Tuesday, May 25

Metric @Shepherd's Bush Empire 24/05/10

. Tuesday, May 25

There is an air of Greek tragedy about Metric's performance on this sweltering Monday evening. Blessed with an arena sized show but only the crossover appeal to play to this relatively small theatre, the band lead by Emily Haines, have to make do with posturing like stadium Gods as opposed to living it out in reality.

There is no denying that Metric's 2009 album 'Fantasies' took a deliberate step towards the kind of rock music usually played inside enormo-domes to crowds the size of industrial car parks. Glossy and bold, it packs foot stomping riffs and mountain bridging melodies into three minute pop songs that, when played live, only go to highlight what a shame it is that Metric are not one of the biggest bands in the world.

Kicking things off with 'Empty' the bands combination of synths and strings is displayed with aplomb as Haines atmospheric piano lines are replaced by massive slabs of guitar, waking up a crowd trying to let loose without inciting a heatwave. As the show progresses much of 'Fantasies' gets an airing with 'Sick Muse' and 'Gold Guns Girls' standing out as being big and glossy yet arched and classy at the same time. The band are impressive if not raucous with drummer Joules Scott-Key providing a suitably gargantuan backing to the big rock songs such as 'Satellite Mind' and the appropriately titled 'Stadium Love'.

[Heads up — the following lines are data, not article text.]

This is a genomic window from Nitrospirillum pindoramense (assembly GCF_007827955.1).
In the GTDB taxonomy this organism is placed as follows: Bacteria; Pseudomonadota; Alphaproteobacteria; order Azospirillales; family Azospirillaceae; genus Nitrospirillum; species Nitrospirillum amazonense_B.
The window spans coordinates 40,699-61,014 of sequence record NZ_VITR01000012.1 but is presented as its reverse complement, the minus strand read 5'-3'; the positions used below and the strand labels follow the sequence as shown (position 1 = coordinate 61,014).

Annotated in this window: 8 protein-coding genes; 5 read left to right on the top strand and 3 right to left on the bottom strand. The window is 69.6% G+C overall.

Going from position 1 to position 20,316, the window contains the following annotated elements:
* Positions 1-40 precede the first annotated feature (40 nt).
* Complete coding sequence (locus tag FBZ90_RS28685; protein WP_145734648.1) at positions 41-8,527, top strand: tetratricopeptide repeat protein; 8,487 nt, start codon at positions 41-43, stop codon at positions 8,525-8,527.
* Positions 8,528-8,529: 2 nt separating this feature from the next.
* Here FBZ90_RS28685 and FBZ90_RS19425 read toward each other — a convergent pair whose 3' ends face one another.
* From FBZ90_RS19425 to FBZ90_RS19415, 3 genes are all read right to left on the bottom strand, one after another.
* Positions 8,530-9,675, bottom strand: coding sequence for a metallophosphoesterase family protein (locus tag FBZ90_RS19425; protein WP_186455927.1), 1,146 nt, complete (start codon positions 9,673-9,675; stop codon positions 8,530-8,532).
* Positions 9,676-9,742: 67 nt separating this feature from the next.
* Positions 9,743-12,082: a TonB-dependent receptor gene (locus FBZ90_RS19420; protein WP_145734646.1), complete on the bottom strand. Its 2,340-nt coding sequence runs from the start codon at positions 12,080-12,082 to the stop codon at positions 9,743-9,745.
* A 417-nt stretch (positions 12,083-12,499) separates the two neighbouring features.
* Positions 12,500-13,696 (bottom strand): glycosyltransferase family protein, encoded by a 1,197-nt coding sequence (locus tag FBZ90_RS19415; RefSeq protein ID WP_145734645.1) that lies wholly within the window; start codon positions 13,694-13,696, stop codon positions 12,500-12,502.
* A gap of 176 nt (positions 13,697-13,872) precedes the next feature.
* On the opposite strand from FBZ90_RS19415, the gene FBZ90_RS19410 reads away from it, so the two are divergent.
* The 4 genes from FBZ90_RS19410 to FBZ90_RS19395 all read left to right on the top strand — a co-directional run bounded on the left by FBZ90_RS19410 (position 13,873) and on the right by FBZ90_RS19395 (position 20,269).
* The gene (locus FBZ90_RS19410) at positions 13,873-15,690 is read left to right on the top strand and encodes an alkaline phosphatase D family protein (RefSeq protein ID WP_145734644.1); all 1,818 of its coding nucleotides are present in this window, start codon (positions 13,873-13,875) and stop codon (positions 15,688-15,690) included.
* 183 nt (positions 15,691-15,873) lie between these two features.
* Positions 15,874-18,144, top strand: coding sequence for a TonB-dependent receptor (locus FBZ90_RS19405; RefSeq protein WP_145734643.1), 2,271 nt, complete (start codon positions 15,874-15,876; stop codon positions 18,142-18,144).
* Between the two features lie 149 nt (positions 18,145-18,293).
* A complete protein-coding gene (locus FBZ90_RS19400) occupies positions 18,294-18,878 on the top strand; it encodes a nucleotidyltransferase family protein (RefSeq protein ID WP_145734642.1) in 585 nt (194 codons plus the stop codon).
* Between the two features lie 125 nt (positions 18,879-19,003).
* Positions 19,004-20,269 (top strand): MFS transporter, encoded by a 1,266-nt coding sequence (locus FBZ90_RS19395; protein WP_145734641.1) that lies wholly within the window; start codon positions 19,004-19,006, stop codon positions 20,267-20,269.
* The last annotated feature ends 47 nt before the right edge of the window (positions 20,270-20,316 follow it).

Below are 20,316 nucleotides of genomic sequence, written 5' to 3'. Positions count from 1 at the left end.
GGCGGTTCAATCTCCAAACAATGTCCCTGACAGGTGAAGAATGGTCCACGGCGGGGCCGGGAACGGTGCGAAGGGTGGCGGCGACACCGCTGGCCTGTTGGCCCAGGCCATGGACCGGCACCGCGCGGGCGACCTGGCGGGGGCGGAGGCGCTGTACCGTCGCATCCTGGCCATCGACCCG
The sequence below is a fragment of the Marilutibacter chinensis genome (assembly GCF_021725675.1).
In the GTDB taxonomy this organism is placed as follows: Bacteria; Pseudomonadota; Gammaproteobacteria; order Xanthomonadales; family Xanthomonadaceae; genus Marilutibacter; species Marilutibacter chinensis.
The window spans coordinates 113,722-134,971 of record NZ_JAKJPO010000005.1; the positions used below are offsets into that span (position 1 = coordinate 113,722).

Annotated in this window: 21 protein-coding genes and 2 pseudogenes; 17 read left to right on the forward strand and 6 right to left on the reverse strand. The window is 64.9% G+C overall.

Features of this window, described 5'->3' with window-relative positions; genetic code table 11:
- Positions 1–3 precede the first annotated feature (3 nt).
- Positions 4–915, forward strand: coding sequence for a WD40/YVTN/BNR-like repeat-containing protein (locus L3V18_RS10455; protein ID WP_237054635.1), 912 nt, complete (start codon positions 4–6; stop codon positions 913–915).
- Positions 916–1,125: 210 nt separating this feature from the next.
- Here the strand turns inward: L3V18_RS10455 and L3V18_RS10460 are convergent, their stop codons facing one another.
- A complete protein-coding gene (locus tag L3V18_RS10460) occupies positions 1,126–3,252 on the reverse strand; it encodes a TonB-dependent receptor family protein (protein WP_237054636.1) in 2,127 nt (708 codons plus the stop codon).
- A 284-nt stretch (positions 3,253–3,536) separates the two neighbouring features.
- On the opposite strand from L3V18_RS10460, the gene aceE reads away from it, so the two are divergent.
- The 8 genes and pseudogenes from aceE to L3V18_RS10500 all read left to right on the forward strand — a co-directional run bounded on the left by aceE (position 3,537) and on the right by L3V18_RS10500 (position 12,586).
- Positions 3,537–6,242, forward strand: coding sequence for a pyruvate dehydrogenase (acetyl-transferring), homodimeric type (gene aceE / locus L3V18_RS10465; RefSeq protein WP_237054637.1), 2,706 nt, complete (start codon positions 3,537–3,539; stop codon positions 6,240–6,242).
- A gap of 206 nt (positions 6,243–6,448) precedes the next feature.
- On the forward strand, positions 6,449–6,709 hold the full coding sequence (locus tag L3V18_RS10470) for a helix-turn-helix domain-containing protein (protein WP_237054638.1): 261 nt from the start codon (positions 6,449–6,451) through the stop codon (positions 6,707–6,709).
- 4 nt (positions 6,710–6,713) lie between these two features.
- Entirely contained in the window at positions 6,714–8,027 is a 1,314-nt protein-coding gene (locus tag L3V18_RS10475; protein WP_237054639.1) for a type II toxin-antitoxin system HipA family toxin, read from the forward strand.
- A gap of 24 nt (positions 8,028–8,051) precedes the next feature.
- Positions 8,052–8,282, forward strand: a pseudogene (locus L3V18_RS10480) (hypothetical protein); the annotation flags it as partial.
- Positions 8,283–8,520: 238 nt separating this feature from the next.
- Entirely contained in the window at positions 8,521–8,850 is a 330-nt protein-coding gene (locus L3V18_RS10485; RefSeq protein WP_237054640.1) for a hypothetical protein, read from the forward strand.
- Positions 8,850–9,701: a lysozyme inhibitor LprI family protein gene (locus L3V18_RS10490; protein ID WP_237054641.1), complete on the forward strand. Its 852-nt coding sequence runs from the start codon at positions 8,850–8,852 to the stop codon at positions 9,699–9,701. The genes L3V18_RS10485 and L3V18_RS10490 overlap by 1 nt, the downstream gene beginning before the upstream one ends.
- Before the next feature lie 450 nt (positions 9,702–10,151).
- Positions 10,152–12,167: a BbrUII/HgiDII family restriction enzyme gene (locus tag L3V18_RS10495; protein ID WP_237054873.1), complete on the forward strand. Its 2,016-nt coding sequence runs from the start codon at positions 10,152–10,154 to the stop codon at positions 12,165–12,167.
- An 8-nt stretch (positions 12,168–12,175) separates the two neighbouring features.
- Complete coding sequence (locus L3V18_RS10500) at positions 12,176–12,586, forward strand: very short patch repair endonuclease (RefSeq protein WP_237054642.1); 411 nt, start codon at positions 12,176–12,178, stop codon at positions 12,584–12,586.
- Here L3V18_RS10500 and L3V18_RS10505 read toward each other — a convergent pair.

Perhaps Metric's lack of mainstream success comes from their indie roots where actively seeking the mainstream audiences is something of a sin. In their spare time Haines and guitarist James Scott have contributed to Canadian music collective Broken Social Scene and Metric's past is sprinkled with experimentation and interesting side-shows. We get a glimpse of how the band used to slink and thrash when they tear through 'Monster Hospital' whose opening clarion call of "Bam chika, bam chika, bam bam bam" earns the biggest cheer of the night. It is a shame that more of the 'Live It Out' era is not visited with 'Handshakes' and 'Poster Of A Girl's absence particularly felt.

They say you must dress for the job you want, not the job you have and Metric are doing the musical equivalent superbly right now. If any bands happen to have a gig booked in an arena, stadium, field or even beaming our across galaxies they could do a lot worse than to get Metric to open up for them. The only worry being of course, that Emily Haines and co. would almost certainly blow them off stage every single night.

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